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The Supreme Court's Brown v. Board of Education decision in 1954 made segregated schools illegal. So when Arkansas Governor Orval Faubus refused to allow nine African American students entrance to Little Rock's Central High School, and mobs of rioters surrounded the kids, Eisenhower had to act to uphold the law and ensure those students' constitutional rights under the equal protection clause of the Fourteenth Amendment.
Executive Order 10730 ordered the Arkansas National Guard to come under the control of the federal government, and ordered the Guard and the Army to restore order and allow the Little Rock Nine to enroll at Central High. Whether they liked it or not, Little Rock was going to admit the students or Eisenhower would send in the troops.
If Eisenhower hadn't put down this obstruction of justice, then the rule of law would mean nothing.
This bottom line in Little Rock wasn't states' rights; it was racism.
In a less-than-classy move, Arkansas refused to enforce federal court orders to integrate public schools in Little Rock, and the governor used the National Guard to keep Black students out of an all-white high school. Bottom line: protestors and Governor Faubus were obstructing justice by making it impossible to carry out the court order.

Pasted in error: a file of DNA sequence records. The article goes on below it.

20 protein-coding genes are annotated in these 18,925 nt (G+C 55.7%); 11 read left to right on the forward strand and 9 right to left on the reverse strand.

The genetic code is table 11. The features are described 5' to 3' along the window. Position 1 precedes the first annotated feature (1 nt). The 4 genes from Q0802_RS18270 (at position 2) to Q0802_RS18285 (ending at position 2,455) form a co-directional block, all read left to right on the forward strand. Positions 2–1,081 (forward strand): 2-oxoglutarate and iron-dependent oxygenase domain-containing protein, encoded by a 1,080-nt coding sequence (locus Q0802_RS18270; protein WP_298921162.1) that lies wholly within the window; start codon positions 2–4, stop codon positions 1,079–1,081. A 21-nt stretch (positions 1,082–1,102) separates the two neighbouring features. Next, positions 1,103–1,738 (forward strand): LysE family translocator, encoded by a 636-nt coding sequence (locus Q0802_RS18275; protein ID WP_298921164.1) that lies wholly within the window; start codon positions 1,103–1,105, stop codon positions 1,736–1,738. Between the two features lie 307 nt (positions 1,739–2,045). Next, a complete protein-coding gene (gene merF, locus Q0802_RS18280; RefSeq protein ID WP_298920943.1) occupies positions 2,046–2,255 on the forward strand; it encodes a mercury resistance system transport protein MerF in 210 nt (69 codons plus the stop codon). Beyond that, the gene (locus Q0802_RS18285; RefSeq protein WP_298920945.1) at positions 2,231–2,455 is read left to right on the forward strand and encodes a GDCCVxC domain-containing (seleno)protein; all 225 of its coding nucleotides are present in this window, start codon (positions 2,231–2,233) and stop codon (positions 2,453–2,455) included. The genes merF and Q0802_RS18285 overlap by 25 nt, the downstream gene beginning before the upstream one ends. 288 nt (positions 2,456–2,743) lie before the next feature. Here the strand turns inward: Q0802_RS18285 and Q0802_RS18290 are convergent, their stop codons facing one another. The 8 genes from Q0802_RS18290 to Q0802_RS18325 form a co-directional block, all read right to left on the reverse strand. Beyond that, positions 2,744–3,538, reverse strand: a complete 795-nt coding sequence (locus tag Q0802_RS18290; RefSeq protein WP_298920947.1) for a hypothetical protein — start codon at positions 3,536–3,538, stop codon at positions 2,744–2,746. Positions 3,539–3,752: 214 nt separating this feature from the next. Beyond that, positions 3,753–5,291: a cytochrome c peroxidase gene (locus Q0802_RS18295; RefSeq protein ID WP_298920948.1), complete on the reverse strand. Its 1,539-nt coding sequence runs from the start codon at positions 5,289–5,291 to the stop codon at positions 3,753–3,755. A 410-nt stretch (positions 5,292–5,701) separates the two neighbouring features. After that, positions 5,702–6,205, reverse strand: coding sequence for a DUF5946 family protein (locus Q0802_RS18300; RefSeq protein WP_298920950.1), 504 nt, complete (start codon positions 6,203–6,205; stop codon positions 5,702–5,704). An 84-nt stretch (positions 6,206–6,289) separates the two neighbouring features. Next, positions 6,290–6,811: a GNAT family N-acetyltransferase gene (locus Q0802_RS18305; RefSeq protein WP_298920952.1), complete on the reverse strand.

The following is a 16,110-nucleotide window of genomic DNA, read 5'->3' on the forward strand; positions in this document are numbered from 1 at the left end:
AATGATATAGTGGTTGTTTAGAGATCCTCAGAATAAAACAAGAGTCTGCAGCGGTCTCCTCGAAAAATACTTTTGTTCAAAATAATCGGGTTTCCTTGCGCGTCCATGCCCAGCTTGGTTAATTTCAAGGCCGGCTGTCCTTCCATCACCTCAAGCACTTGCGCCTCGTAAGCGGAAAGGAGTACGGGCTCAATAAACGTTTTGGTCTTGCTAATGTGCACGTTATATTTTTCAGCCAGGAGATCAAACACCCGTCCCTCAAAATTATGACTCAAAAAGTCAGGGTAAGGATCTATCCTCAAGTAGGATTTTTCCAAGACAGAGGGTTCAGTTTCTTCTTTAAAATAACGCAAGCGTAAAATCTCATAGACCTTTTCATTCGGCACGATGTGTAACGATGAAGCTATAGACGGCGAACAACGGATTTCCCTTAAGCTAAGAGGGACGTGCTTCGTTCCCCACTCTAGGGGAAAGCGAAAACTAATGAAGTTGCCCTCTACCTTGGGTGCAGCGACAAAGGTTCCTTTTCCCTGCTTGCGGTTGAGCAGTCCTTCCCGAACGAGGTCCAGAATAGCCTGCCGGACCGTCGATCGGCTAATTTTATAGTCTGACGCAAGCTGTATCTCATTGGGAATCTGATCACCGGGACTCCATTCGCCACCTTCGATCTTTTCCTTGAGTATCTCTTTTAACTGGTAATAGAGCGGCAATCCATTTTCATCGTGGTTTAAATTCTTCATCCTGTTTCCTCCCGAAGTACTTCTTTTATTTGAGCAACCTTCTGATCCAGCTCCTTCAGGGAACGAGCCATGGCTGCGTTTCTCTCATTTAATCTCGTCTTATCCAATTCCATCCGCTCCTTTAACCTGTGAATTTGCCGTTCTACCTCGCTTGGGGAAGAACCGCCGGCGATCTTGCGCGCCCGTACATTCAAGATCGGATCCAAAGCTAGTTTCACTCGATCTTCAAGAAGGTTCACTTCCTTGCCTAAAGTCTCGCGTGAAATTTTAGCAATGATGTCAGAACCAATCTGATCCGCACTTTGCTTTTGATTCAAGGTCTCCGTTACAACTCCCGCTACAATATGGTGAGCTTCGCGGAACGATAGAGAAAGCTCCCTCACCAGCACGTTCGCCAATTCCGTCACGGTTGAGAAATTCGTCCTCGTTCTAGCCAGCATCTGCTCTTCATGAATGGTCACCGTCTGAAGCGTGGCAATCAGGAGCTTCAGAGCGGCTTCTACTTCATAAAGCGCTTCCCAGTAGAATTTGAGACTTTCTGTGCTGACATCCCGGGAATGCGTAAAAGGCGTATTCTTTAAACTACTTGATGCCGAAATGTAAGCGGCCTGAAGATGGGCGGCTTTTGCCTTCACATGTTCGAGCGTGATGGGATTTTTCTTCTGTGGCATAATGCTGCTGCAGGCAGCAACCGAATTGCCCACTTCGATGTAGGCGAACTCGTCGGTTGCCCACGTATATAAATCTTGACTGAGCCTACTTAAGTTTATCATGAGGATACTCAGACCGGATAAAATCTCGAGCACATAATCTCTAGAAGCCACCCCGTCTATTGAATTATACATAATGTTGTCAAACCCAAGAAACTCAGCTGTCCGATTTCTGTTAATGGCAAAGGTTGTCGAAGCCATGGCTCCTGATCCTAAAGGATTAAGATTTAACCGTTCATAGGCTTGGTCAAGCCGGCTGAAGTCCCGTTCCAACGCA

President Eisenhower ordered protesters against integration to…stop it this minute. When they refused and the National Guard did nothing, Eisenhower ordered the Guard under federal control and authorized the use of the U.S. armed forces to remove the justice-obstructing protestors and enforce the law, i.e., let the students enroll in school.
The president will enforce federal law even if he has to use a lifeline and "phone-a-friend" (a.k.a. the military).